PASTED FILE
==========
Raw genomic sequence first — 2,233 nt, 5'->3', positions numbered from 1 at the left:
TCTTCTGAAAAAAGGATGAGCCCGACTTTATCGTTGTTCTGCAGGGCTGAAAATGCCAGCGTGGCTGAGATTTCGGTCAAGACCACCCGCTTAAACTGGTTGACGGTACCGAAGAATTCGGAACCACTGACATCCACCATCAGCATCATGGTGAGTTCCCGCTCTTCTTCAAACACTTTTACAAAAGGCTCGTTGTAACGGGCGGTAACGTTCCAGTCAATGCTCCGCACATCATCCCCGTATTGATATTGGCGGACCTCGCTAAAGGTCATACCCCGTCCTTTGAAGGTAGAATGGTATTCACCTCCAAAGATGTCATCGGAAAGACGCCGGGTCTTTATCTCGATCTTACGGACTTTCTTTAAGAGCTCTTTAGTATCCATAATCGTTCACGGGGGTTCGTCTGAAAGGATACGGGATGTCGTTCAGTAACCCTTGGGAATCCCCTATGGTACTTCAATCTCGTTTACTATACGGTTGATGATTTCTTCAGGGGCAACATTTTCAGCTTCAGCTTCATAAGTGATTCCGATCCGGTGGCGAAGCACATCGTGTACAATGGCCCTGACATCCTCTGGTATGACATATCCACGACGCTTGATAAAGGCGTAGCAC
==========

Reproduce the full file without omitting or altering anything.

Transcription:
Raw genomic sequence first — 2,233 nt, 5'->3', positions numbered from 1 at the left:
TCTTCTGAAAAAAGGATGAGCCCGACTTTATCGTTGTTCTGCAGGGCTGAAAATGCCAGCGTGGCTGAGATTTCGGTCAAGACCACCCGCTTAAACTGGTTGACGGTACCGAAGAATTCGGAACCACTGACATCCACCATCAGCATCATGGTGAGTTCCCGCTCTTCTTCAAACACTTTTACAAAAGGCTCGTTGTAACGGGCGGTAACGTTCCAGTCAATGCTCCGCACATCATCCCCGTATTGATATTGGCGGACCTCGCTAAAGGTCATACCCCGTCCTTTGAAGGTAGAATGGTATTCACCTCCAAAGATGTCATCGGAAAGACGCCGGGTCTTTATCTCGATCTTACGGACTTTCTTTAAGAGCTCTTTAGTATCCATAATCGTTCACGGGGGTTCGTCTGAAAGGATACGGGATGTCGTTCAGTAACCCTTGGGAATCCCCTATGGTACTTCAATCTCGTTTACTATACGGTTGATGATTTCTTCAGGGGCAACATTTTCAGCTTCAGCTTCATAAGTGATTCCGATCCGGTGGCGAAGCACATCGTGTACAATGGCCCTGACATCCTCTGGTATGACATATCCACGACGCTTGATAAAGGCGTAGCAC